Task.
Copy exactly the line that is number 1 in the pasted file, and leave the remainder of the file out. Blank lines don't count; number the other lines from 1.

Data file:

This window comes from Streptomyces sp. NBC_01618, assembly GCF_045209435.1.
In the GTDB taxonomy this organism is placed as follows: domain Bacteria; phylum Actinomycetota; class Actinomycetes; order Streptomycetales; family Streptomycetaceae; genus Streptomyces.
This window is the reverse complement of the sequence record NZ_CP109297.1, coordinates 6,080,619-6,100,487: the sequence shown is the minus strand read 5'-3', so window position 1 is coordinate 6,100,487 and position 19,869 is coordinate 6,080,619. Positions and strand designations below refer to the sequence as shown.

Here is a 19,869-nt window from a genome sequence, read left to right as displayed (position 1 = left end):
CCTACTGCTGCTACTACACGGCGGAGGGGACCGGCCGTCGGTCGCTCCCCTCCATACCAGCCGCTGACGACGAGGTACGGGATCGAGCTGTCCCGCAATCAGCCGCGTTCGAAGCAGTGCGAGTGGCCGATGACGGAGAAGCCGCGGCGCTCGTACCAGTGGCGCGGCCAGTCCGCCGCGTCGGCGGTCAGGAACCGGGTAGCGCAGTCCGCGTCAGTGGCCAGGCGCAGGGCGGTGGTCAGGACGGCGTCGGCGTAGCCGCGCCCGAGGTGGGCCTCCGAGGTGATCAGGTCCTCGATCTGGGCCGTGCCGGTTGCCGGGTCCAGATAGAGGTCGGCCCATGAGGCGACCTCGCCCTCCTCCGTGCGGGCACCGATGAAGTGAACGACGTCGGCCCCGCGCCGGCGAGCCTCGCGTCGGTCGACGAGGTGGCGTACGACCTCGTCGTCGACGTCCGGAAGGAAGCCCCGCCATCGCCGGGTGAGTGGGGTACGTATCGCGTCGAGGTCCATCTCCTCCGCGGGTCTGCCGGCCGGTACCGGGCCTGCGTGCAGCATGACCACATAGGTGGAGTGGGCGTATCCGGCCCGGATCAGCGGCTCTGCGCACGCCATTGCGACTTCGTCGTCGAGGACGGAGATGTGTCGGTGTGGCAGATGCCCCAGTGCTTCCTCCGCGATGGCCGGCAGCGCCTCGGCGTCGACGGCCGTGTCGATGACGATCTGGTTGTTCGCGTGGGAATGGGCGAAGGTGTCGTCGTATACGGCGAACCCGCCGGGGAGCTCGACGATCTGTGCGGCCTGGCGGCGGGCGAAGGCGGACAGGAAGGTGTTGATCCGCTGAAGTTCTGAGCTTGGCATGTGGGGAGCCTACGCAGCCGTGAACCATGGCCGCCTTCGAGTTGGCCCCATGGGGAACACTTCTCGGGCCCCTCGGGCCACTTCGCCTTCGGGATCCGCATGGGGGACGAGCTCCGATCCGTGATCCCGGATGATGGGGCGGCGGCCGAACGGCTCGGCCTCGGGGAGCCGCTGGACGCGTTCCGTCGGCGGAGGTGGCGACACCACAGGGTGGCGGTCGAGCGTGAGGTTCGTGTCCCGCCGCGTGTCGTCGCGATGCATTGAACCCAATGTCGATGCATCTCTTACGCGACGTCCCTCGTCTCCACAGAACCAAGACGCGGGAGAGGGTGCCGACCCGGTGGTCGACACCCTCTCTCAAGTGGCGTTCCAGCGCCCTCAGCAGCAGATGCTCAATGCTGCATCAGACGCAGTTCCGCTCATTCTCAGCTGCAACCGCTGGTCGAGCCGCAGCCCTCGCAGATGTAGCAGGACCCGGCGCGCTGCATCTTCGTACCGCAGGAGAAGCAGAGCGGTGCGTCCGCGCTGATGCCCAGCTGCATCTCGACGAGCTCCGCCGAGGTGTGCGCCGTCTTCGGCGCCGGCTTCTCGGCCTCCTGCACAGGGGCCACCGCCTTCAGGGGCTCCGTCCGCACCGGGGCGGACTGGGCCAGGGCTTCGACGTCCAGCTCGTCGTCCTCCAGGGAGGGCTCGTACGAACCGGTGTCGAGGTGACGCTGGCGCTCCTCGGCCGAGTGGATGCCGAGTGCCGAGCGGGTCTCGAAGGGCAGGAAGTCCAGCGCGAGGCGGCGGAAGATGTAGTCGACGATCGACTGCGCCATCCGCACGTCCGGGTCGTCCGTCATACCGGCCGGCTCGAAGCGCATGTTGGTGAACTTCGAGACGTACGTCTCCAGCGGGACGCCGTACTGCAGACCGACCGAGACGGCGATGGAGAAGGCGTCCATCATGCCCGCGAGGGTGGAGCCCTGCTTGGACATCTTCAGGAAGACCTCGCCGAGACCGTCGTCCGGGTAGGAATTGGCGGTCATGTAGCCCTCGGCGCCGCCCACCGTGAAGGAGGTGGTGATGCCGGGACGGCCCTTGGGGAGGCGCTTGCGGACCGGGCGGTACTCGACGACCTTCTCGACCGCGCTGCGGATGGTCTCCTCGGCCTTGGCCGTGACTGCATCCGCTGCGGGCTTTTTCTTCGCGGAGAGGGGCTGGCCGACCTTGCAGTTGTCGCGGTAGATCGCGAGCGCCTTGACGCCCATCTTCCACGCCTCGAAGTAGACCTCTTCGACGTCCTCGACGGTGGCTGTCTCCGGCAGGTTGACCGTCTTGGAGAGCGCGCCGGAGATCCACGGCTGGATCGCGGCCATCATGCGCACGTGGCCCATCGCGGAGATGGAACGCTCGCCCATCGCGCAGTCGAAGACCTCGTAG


This window comes from Streptomyces sp. NBC_01618, assembly GCF_045209435.1.